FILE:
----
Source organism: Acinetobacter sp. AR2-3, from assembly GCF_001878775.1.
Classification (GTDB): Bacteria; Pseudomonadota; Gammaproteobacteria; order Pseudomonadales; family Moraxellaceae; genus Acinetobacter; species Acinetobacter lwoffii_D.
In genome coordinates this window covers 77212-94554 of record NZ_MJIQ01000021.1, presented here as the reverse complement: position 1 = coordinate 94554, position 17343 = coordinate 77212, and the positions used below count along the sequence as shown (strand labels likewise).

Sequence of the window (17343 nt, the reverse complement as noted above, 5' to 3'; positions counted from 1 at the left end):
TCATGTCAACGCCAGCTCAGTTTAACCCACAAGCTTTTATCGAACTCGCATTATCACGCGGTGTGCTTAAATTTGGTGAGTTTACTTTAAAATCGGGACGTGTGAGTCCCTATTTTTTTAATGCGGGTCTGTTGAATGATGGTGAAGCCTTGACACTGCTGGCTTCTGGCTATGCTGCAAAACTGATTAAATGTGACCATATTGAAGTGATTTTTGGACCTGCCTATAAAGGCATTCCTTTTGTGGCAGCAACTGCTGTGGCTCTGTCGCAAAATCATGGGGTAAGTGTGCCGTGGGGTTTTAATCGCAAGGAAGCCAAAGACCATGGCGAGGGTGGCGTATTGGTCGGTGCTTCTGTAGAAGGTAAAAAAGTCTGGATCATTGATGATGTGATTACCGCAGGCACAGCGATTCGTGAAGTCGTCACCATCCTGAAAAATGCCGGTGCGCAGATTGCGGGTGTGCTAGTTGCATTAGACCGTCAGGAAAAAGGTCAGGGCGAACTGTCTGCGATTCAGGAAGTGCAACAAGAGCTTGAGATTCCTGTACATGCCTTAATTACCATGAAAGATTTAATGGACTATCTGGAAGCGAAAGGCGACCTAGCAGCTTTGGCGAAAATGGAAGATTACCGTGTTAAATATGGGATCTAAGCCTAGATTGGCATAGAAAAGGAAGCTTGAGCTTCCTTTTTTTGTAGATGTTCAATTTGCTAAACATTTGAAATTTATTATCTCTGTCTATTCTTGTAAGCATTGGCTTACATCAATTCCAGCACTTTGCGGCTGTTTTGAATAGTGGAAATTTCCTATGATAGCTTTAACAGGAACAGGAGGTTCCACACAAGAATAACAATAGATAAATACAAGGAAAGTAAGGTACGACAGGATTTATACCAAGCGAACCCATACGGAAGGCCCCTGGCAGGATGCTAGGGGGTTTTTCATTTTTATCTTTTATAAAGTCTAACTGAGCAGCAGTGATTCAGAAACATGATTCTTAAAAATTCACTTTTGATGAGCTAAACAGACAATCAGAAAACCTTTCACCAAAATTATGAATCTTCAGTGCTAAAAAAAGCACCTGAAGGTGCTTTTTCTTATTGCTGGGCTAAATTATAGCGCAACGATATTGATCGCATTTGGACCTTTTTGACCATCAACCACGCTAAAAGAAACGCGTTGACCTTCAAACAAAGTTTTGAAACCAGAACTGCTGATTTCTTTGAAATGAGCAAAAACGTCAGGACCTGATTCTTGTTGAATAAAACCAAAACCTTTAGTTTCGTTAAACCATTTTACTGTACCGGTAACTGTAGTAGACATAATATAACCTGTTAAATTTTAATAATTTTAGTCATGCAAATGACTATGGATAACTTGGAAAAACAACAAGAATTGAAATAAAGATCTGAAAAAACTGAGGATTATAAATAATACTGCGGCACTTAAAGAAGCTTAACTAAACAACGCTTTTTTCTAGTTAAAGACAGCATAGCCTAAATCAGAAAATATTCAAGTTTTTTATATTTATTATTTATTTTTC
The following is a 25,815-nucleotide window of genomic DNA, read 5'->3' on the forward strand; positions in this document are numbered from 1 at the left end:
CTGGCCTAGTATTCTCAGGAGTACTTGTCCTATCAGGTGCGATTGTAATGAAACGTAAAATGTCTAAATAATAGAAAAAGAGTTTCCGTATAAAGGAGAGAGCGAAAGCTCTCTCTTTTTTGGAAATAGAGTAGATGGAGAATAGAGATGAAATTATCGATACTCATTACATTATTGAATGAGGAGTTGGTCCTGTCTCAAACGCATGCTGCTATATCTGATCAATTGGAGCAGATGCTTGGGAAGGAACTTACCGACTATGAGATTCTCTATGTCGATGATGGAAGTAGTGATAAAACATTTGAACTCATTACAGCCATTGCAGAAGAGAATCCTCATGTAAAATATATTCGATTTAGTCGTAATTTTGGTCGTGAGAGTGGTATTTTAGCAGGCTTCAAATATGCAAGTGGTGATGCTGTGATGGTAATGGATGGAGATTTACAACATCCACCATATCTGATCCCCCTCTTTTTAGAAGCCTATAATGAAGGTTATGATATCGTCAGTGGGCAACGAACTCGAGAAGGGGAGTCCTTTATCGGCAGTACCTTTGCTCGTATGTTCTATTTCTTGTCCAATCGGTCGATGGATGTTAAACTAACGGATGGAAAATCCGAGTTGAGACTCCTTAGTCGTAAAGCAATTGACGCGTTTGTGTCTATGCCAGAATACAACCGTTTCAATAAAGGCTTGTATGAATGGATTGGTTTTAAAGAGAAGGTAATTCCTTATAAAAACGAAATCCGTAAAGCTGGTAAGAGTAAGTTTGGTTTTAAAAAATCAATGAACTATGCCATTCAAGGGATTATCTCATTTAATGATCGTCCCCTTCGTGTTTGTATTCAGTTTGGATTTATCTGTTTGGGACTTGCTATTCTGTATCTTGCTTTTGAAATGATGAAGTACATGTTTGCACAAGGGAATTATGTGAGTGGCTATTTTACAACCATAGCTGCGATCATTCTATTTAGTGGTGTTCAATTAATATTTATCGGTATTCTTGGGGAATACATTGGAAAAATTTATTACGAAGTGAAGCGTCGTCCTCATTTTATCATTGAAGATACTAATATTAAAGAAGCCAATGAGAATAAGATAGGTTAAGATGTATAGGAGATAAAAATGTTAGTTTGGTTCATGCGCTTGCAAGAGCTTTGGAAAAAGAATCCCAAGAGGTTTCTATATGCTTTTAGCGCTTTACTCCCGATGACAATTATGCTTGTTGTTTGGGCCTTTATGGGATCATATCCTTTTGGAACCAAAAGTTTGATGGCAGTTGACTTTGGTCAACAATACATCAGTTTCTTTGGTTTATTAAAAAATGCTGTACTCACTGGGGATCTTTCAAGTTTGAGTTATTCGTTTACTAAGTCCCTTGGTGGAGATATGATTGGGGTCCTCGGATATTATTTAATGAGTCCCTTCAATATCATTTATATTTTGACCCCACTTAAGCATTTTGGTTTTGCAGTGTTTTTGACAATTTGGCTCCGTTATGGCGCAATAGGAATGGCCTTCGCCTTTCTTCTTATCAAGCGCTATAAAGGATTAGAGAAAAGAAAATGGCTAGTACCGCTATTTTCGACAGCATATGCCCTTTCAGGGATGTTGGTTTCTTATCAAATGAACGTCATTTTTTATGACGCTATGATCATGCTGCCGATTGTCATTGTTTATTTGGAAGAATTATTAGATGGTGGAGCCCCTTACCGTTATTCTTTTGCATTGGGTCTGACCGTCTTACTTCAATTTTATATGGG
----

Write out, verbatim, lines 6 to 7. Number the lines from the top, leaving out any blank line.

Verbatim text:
The following is a 25,815-nucleotide window of genomic DNA, read 5'->3' on the forward strand; positions in this document are numbered from 1 at the left end:
CTGGCCTAGTATTCTCAGGAGTACTTGTCCTATCAGGTGCGATTGTAATGAAACGTAAAATGTCTAAATAATAGAAAAAGAGTTTCCGTATAAAGGAGAGAGCGAAAGCTCTCTCTTTTTTGGAAATAGAGTAGATGGAGAATAGAGATGAAATTATCGATACTCATTACATTATTGAATGAGGAGTTGGTCCTGTCTCAAACGCATGCTGCTATATCTGATCAATTGGAGCAGATGCTTGGGAAGGAACTTACCGACTATGAGATTCTCTATGTCGATGATGGAAGTAGTGATAAAACATTTGAACTCATTACAGCCATTGCAGAAGAGAATCCTCATGTAAAATATATTCGATTTAGTCGTAATTTTGGTCGTGAGAGTGGTATTTTAGCAGGCTTCAAATATGCAAGTGGTGATGCTGTGATGGTAATGGATGGAGATTTACAACATCCACCATATCTGATCCCCCTCTTTTTAGAAGCCTATAATGAAGGTTATGATATCGTCAGTGGGCAACGAACTCGAGAAGGGGAGTCCTTTATCGGCAGTACCTTTGCTCGTATGTTCTATTTCTTGTCCAATCGGTCGATGGATGTTAAACTAACGGATGGAAAATCCGAGTTGAGACTCCTTAGTCGTAAAGCAATTGACGCGTTTGTGTCTATGCCAGAATACAACCGTTTCAATAAAGGCTTGTATGAATGGATTGGTTTTAAAGAGAAGGTAATTCCTTATAAAAACGAAATCCGTAAAGCTGGTAAGAGTAAGTTTGGTTTTAAAAAATCAATGAACTATGCCATTCAAGGGATTATCTCATTTAATGATCGTCCCCTTCGTGTTTGTATTCAGTTTGGATTTATCTGTTTGGGACTTGCTATTCTGTATCTTGCTTTTGAAATGATGAAGTACATGTTTGCACAAGGGAATTATGTGAGTGGCTATTTTACAACCATAGCTGCGATCATTCTATTTAGTGGTGTTCAATTAATATTTATCGGTATTCTTGGGGAATACATTGGAAAAATTTATTACGAAGTGAAGCGTCGTCCTCATTTTATCATTGAAGATACTAATATTAAAGAAGCCAATGAGAATAAGATAGGTTAAGATGTATAGGAGATAAAAATGTTAGTTTGGTTCATGCGCTTGCAAGAGCTTTGGAAAAAGAATCCCAAGAGGTTTCTATATGCTTTTAGCGCTTTACTCCCGATGACAATTATGCTTGTTGTTTGGGCCTTTATGGGATCATATCCTTTTGGAACCAAAAGTTTGATGGCAGTTGACTTTGGTCAACAATACATCAGTTTCTTTGGTTTATTAAAAAATGCTGTACTCACTGGGGATCTTTCAAGTTTGAGTTATTCGTTTACTAAGTCCCTTGGTGGAGATATGATTGGGGTCCTCGGATATTATTTAATGAGTCCCTTCAATATCATTTATATTTTGACCCCACTTAAGCATTTTGGTTTTGCAGTGTTTTTGACAATTTGGCTCCGTTATGGCGCAATAGGAATGGCCTTCGCCTTTCTTCTTATCAAGCGCTATAAAGGATTAGAGAAAAGAAAATGGCTAGTACCGCTATTTTCGACAGCATATGCCCTTTCAGGGATGTTGGTTTCTTATCAAATGAACGTCATTTTTTATGACGCTATGATCATGCTGCCGATTGTCATTGTTTATTTGGAAGAATTATTAGATGGTGGAGCCCCTTACCGTTATTCTTTTGCATTGGGTCTGACCGTCTTACTTCAATTTTATATGGG